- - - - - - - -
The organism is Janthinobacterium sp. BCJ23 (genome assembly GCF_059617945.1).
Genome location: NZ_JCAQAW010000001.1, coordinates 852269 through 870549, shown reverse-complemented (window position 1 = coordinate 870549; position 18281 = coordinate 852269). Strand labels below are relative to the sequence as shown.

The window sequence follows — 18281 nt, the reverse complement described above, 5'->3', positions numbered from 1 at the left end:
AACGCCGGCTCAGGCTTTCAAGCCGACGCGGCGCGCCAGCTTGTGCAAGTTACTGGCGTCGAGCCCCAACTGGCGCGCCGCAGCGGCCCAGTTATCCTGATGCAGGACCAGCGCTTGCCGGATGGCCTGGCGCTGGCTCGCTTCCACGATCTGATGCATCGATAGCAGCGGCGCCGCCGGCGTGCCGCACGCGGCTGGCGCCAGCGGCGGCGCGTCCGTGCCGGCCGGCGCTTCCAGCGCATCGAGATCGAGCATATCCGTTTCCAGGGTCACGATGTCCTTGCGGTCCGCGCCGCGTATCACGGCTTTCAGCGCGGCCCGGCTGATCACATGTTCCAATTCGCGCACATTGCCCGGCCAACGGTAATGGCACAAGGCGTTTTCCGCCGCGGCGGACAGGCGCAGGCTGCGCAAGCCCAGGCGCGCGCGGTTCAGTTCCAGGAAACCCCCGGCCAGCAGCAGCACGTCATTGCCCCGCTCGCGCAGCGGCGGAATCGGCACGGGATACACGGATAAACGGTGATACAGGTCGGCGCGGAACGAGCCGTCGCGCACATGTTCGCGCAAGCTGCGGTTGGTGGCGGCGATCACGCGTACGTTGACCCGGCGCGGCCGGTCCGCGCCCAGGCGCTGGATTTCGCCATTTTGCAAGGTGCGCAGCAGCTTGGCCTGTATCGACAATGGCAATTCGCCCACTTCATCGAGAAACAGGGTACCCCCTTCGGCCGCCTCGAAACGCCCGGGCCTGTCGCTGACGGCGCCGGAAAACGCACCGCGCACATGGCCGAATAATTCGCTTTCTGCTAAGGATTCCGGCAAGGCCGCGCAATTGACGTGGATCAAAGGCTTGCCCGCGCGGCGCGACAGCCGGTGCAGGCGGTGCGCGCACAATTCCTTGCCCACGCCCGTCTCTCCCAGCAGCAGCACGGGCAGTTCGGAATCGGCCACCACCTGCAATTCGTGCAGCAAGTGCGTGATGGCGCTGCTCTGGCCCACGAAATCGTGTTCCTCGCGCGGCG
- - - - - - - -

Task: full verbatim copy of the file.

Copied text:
The organism is Janthinobacterium sp. BCJ23 (genome assembly GCF_059617945.1).
Genome location: NZ_JCAQAW010000001.1, coordinates 852269 through 870549, shown reverse-complemented (window position 1 = coordinate 870549; position 18281 = coordinate 852269). Strand labels below are relative to the sequence as shown.

The window sequence follows — 18281 nt, the reverse complement described above, 5'->3', positions numbered from 1 at the left end:
AACGCCGGCTCAGGCTTTCAAGCCGACGCGGCGCGCCAGCTTGTGCAAGTTACTGGCGTCGAGCCCCAACTGGCGCGCCGCAGCGGCCCAGTTATCCTGATGCAGGACCAGCGCTTGCCGGATGGCCTGGCGCTGGCTCGCTTCCACGATCTGATGCATCGATAGCAGCGGCGCCGCCGGCGTGCCGCACGCGGCTGGCGCCAGCGGCGGCGCGTCCGTGCCGGCCGGCGCTTCCAGCGCATCGAGATCGAGCATATCCGTTTCCAGGGTCACGATGTCCTTGCGGTCCGCGCCGCGTATCACGGCTTTCAGCGCGGCCCGGCTGATCACATGTTCCAATTCGCGCACATTGCCCGGCCAACGGTAATGGCACAAGGCGTTTTCCGCCGCGGCGGACAGGCGCAGGCTGCGCAAGCCCAGGCGCGCGCGGTTCAGTTCCAGGAAACCCCCGGCCAGCAGCAGCACGTCATTGCCCCGCTCGCGCAGCGGCGGAATCGGCACGGGATACACGGATAAACGGTGATACAGGTCGGCGCGGAACGAGCCGTCGCGCACATGTTCGCGCAAGCTGCGGTTGGTGGCGGCGATCACGCGTACGTTGACCCGGCGCGGCCGGTCCGCGCCCAGGCGCTGGATTTCGCCATTTTGCAAGGTGCGCAGCAGCTTGGCCTGTATCGACAATGGCAATTCGCCCACTTCATCGAGAAACAGGGTACCCCCTTCGGCCGCCTCGAAACGCCCGGGCCTGTCGCTGACGGCGCCGGAAAACGCACCGCGCACATGGCCGAATAATTCGCTTTCTGCTAAGGATTCCGGCAAGGCCGCGCAATTGACGTGGATCAAAGGCTTGCCCGCGCGGCGCGACAGCCGGTGCAGGCGGTGCGCGCACAATTCCTTGCCCACGCCCGTCTCTCCCAGCAGCAGCACGGGCAGTTCGGAATCGGCCACCACCTGCAATTCGTGCAGCAAGTGCGTGATGGCGCTGCTCTGGCCCACGAAATCGTGTTCCTCGCGCGGCG